Reflections from my Writing Room February 2024


This month’s reflections were inspired by a prompt from one of the Writers’ Groups I belong to. The challenge was to write a piece inspired by a building with several storeys. It could be an office block, a hotel or somewhere else. It took me a while to decide but I landed on a house, three centuries old, with eleven rooms over four floors and a basement plus a couple of centuries worth of stories to tell. I hope this piece inspires anyone who hasn’t been there to visit.

This house was dragged back from the edge of decay and dilapidation. Rooms are packed to the rafters but dressed with artefacts that aren’t valuable. The stacked blue and white china looks impressive piled on a mantelpiece but most likely it’s cracked. Throw in some cheap present-day souvenirs picked up at an airport shop. And cleverly disguised polystyrene. There’s no museum style curation. No neatly printed explanatory labels, just letters or scribbled notes from the fictional residents. Whispers from imagined past lives guide you through the looking glass into … what exactly?

So, where are we?

We’re in Spitalfields, London at 18 Folgate Street, often referred to as Dennis Severs house. It’s a few years since I visited so my personal recollection of the rooms is misty. This piece won’t be a photo-realistic room-by-room description. What I recall is the atmosphere and the sensory experience right down to the basics of an unemptied chamber pot.

Have I unsettled you yet? Let’s chuck in some background for a bit of grounding.

Dennis Severs, an American artist who loved all things Georgian, moved to London in around 1979 and discovered the endangered silk weavers’ houses in Spitalfields. In this area, Protestant Huguenots, fleeing persecution, came to settle in the early eighteenth century. The house at no. 18 Folgate Street, dates from 1724 and is part of a terrace. Severs bought it in 1979 and lived there until his death in 1999.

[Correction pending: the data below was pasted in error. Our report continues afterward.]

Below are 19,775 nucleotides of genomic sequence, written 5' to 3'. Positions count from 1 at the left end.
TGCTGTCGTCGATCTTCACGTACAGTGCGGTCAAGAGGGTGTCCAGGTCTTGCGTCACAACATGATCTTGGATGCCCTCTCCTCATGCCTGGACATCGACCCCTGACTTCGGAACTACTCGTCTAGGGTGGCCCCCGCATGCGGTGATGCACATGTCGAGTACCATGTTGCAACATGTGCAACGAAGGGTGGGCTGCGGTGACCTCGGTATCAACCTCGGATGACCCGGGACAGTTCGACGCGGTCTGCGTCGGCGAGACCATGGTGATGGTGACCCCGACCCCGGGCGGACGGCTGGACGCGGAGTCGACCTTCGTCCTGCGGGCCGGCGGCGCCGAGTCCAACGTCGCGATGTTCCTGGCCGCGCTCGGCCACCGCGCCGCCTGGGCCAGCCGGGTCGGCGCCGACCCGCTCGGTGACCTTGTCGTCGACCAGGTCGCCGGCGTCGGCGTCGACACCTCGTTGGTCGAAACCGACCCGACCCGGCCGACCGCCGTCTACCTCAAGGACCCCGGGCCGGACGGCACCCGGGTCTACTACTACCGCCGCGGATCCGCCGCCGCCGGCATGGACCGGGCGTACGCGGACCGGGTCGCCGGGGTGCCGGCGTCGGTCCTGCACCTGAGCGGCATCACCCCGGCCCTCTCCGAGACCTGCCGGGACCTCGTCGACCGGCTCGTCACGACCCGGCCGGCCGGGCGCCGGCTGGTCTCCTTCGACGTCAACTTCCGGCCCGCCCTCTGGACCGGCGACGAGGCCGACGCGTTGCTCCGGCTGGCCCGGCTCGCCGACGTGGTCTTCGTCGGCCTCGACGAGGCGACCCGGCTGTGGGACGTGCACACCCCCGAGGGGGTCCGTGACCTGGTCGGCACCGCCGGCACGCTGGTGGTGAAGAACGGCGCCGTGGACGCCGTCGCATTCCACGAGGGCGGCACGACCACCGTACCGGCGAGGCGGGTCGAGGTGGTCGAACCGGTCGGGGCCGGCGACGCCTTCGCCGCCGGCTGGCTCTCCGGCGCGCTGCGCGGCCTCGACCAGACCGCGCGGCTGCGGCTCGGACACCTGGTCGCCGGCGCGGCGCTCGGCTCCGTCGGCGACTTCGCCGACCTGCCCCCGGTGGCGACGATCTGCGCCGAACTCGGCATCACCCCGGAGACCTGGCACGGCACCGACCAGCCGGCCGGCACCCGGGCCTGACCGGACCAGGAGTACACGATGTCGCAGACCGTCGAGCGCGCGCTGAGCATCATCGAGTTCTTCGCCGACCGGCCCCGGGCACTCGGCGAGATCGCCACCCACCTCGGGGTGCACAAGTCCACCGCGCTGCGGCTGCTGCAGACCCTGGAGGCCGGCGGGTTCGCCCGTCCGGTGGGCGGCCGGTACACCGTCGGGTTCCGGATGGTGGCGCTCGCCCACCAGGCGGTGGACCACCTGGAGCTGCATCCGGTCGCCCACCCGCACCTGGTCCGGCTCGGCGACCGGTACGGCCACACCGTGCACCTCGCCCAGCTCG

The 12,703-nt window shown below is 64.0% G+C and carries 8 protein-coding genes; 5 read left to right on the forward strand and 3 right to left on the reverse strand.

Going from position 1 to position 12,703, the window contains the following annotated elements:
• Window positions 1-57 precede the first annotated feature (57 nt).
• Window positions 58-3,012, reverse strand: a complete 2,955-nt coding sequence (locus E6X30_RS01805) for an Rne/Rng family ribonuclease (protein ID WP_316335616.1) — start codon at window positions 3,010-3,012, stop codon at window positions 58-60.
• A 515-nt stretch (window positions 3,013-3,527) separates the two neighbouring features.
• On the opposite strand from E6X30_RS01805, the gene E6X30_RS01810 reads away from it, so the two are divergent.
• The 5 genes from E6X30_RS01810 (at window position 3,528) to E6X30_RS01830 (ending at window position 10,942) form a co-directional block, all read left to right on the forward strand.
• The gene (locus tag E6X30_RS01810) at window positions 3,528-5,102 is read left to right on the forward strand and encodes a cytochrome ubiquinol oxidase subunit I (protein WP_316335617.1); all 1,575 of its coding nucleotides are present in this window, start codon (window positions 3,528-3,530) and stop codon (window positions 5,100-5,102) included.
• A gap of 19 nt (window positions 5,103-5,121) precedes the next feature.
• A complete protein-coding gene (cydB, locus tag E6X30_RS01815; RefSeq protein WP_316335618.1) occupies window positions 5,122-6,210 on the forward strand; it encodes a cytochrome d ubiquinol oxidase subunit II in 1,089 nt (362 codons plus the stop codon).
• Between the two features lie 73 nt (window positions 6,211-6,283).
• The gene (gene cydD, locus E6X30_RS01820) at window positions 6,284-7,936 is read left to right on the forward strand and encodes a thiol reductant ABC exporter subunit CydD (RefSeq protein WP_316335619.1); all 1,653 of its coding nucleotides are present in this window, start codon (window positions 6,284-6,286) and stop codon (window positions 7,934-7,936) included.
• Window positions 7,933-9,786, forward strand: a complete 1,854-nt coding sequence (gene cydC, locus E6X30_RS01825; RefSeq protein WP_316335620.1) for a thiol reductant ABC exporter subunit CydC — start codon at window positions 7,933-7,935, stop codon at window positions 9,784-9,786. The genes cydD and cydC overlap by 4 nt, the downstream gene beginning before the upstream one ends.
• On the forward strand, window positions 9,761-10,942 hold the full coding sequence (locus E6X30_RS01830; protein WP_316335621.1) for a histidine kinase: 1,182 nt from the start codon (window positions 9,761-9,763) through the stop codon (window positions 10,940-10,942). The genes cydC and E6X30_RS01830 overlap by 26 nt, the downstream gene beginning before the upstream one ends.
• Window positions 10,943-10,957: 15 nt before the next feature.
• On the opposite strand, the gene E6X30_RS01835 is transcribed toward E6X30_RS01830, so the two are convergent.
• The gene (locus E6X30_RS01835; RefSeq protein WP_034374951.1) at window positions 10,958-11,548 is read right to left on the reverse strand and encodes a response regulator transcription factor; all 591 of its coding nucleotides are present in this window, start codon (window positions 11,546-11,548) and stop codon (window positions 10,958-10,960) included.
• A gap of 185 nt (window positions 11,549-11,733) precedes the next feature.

Dennis was a weaver, too. A weaver of stories intertwined with stage settings and performance art. As he set about renovating the house, he invented a fictional family by the name of Jervis, anglicised from ‘Gervais’ and reimagined their lives in the house throughout the years from 1725 to 1919. The rooms are designed in different historic styles to show a progression of changes over two centuries.  The experience is like a walk through time.

On arrival, you step out of the 21st century into the Jervises' eighteenth century world. A reception room has a central table piled with ornaments and trinkets. Strict faces of gentlemen in wigs gaze down from portraits, firelight bouncing off their slick oil-painted sheen. The room is cold but has a blazing fire; darkish but lit by flickering candles in a chandelier. And it has an authentic earthy smell about it. What you experience in a visit isn’t about what you see with your eyes. It’s a good idea to turn down your visual sense and tune into what’s in the air.

A stroll through the rooms leads you through a collection of atmospheres reflecting the spirit of the day, showcasing culture and politics alongside daily life. You progress with time – through all of the Georgian monarchs to the late Victorians and Edwardians. At points in their story, the Jervises become wealthy and the relative opulence of the rooms reflects this. But they always lived in crowded conditions.